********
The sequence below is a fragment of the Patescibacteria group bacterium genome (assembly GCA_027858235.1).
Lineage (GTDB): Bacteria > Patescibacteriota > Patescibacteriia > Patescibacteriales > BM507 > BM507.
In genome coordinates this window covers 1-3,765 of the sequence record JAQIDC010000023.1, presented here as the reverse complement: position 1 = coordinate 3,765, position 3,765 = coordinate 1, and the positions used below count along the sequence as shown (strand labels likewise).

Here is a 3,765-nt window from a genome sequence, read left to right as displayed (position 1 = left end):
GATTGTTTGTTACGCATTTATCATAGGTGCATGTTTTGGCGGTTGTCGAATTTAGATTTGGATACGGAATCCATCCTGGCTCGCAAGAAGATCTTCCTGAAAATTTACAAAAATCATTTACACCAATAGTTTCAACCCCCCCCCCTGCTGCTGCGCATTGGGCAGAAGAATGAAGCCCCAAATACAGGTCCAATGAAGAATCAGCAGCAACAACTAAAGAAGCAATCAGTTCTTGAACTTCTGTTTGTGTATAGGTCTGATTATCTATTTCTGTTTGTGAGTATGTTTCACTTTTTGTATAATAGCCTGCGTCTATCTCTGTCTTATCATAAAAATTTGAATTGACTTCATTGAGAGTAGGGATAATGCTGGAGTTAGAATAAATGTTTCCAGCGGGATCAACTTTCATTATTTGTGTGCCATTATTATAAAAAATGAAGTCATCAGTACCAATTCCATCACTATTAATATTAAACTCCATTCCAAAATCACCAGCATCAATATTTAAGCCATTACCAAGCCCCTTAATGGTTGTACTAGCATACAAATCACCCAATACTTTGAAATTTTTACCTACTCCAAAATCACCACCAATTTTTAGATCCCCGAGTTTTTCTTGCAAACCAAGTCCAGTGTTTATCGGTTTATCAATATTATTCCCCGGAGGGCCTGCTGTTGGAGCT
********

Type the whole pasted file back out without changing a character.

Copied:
The sequence below is a fragment of the Patescibacteria group bacterium genome (assembly GCA_027858235.1).
Lineage (GTDB): Bacteria > Patescibacteriota > Patescibacteriia > Patescibacteriales > BM507 > BM507.
In genome coordinates this window covers 1-3,765 of the sequence record JAQIDC010000023.1, presented here as the reverse complement: position 1 = coordinate 3,765, position 3,765 = coordinate 1, and the positions used below count along the sequence as shown (strand labels likewise).

Here is a 3,765-nt window from a genome sequence, read left to right as displayed (position 1 = left end):
GATTGTTTGTTACGCATTTATCATAGGTGCATGTTTTGGCGGTTGTCGAATTTAGATTTGGATACGGAATCCATCCTGGCTCGCAAGAAGATCTTCCTGAAAATTTACAAAAATCATTTACACCAATAGTTTCAACCCCCCCCCCTGCTGCTGCGCATTGGGCAGAAGAATGAAGCCCCAAATACAGGTCCAATGAAGAATCAGCAGCAACAACTAAAGAAGCAATCAGTTCTTGAACTTCTGTTTGTGTATAGGTCTGATTATCTATTTCTGTTTGTGAGTATGTTTCACTTTTTGTATAATAGCCTGCGTCTATCTCTGTCTTATCATAAAAATTTGAATTGACTTCATTGAGAGTAGGGATAATGCTGGAGTTAGAATAAATGTTTCCAGCGGGATCAACTTTCATTATTTGTGTGCCATTATTATAAAAAATGAAGTCATCAGTACCAATTCCATCACTATTAATATTAAACTCCATTCCAAAATCACCAGCATCAATATTTAAGCCATTACCAAGCCCCTTAATGGTTGTACTAGCATACAAATCACCCAATACTTTGAAATTTTTACCTACTCCAAAATCACCACCAATTTTTAGATCCCCGAGTTTTTCTTGCAAACCAAGTCCAGTGTTTATCGGTTTATCAATATTATTCCCCGGAGGGCCTGCTGTTGGAGCT